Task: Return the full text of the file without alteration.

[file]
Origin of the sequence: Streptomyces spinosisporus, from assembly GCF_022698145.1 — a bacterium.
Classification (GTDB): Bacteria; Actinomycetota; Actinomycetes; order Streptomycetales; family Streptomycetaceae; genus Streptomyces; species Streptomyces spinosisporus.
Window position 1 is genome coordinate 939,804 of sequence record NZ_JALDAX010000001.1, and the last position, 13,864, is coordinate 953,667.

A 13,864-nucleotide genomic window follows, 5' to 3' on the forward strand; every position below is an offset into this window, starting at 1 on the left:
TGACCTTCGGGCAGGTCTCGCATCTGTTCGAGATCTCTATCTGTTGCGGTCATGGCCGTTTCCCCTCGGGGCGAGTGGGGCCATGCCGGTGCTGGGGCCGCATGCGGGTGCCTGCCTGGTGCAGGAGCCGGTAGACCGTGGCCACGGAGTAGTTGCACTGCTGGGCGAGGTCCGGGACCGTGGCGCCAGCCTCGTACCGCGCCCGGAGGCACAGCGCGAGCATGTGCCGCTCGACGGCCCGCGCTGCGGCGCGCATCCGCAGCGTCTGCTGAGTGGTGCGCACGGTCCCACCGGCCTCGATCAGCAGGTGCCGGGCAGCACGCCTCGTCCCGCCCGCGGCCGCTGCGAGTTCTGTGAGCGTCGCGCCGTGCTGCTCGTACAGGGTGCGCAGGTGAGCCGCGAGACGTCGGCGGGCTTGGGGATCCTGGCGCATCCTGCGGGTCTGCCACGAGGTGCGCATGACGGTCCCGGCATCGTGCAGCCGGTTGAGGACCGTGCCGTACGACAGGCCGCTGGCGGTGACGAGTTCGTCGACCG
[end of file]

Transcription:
Origin of the sequence: Streptomyces spinosisporus, from assembly GCF_022698145.1 — a bacterium.
Classification (GTDB): Bacteria; Actinomycetota; Actinomycetes; order Streptomycetales; family Streptomycetaceae; genus Streptomyces; species Streptomyces spinosisporus.
Window position 1 is genome coordinate 939,804 of sequence record NZ_JALDAX010000001.1, and the last position, 13,864, is coordinate 953,667.

A 13,864-nucleotide genomic window follows, 5' to 3' on the forward strand; every position below is an offset into this window, starting at 1 on the left:
TGACCTTCGGGCAGGTCTCGCATCTGTTCGAGATCTCTATCTGTTGCGGTCATGGCCGTTTCCCCTCGGGGCGAGTGGGGCCATGCCGGTGCTGGGGCCGCATGCGGGTGCCTGCCTGGTGCAGGAGCCGGTAGACCGTGGCCACGGAGTAGTTGCACTGCTGGGCGAGGTCCGGGACCGTGGCGCCAGCCTCGTACCGCGCCCGGAGGCACAGCGCGAGCATGTGCCGCTCGACGGCCCGCGCTGCGGCGCGCATCCGCAGCGTCTGCTGAGTGGTGCGCACGGTCCCACCGGCCTCGATCAGCAGGTGCCGGGCAGCACGCCTCGTCCCGCCCGCGGCCGCTGCGAGTTCTGTGAGCGTCGCGCCGTGCTGCTCGTACAGGGTGCGCAGGTGAGCCGCGAGACGTCGGCGGGCTTGGGGATCCTGGCGCATCCTGCGGGTCTGCCACGAGGTGCGCATGACGGTCCCGGCATCGTGCAGCCGGTTGAGGACCGTGCCGTACGACAGGCCGCTGGCGGTGACGAGTTCGTCGACCG